the Main Street Four-Point Approach
"Help! My downtown is dying!”
In the 1970s when highways and malls began driving people and businesses away from historic downtowns, people called on the National Trust for Historic Preservation for help in saving their beloved Main Street. The National Trust determined that unless a new economic use was found for a historic building after a renovation, it would still sit vacant and fall into disrepair once again. The methodology for finding new economic uses for old buildings ultimately became known as the Main Street Four-Point Approach.
As the name implies, a community can approach reviving their local economy from four directions:
Grow local economic opportunities and create a supportive environment for small businesses through assistance programs, grants, customer and market research, and business recruitment.
Enhance the appeal to residents and visitors by creating a sense of place and visual identity through historic preservation, improvements to the streets and sidewalks, banners and signs, public art, high-quality building improvements, and walkable neighborhoods.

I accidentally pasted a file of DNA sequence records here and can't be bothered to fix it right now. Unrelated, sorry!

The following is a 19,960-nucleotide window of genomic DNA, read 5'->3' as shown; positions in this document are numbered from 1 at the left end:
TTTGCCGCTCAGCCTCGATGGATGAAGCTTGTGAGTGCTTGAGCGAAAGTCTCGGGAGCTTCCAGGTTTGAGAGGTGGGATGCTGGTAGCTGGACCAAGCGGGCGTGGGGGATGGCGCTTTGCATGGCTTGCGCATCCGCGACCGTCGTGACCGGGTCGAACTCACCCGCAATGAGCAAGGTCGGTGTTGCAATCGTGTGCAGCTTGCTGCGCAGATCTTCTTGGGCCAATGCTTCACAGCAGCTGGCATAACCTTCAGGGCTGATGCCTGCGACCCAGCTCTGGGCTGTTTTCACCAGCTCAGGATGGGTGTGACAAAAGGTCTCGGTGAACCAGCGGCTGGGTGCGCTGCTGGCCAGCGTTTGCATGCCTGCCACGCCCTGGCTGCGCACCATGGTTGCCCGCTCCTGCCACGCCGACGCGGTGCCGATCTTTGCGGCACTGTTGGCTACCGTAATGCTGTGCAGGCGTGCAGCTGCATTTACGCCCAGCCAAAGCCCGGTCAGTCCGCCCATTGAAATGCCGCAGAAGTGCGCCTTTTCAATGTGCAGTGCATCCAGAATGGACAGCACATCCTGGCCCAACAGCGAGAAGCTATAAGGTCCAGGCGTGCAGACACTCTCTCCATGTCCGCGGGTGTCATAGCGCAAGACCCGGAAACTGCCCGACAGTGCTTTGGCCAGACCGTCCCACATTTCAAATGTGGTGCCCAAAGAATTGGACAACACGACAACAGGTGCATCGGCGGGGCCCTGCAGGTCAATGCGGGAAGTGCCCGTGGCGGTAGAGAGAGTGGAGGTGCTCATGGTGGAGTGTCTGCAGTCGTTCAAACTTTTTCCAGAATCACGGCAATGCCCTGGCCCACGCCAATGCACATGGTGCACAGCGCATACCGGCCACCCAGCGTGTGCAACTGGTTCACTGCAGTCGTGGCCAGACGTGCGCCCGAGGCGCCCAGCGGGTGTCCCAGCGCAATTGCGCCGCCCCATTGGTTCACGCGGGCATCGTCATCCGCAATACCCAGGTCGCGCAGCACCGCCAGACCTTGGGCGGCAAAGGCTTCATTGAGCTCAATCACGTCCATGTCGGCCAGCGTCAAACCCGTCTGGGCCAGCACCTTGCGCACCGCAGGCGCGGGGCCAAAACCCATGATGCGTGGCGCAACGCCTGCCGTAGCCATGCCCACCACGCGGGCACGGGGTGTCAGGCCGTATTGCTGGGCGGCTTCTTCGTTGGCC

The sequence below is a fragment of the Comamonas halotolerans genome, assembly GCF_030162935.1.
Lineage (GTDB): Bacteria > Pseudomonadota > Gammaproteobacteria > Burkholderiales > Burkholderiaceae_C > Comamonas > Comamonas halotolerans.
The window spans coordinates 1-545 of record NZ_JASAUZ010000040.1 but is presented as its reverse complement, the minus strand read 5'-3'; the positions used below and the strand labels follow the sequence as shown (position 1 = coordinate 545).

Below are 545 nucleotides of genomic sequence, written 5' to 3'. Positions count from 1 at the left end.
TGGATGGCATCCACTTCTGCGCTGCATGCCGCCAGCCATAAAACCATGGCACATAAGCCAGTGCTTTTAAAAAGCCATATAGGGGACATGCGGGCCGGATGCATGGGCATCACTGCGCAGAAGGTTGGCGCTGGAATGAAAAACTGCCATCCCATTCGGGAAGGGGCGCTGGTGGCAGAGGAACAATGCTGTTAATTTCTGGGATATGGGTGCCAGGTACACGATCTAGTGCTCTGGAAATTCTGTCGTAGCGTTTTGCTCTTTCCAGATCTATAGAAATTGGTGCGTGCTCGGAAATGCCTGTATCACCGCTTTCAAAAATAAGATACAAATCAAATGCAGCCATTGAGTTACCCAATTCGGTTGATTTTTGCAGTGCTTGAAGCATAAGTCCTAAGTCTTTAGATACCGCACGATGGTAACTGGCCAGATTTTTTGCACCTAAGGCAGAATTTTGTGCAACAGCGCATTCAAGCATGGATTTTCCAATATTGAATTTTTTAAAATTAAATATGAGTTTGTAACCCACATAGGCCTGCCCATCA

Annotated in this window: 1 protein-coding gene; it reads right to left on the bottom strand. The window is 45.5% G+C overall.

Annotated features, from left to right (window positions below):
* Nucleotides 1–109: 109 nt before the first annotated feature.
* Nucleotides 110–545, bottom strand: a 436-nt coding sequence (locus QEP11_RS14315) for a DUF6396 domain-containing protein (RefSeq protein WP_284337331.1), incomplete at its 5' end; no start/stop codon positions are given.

Create a positive image that showcases a community’s unique assets through festivals, special events, image campaigns, and storytelling.
Build a strong sustainable nonprofit organization through broad-based partnerships, engaged volunteers, effective fundraising, and diversity.
By trying to improve your community from multiple directions, you are able to lead a comprehensive revitalization effort. The National Trust found that there is no one solution to downtown redevelopment – a vision, new sidewalks, new street signs, a festival, a new business, a rehabbed building can’t do the job alone. But, when simultaneously done together, they transform your community. When done incrementally over time, successes build on each other, and contribute to holistic community change.
The work of a Main Street program doesn’t end when a certain number of buildings are saved or businesses are recruited. When a long-term Main Street organization is no longer in economic distress, it enters into the "downtown management phase." The revitalization effort can handle more complex and bigger projects, more sophisticated business assistance programs can be created, targeted regional marketing and customer attraction efforts can be launched, and the growth of the downtown continues to be nurtured in the right direction.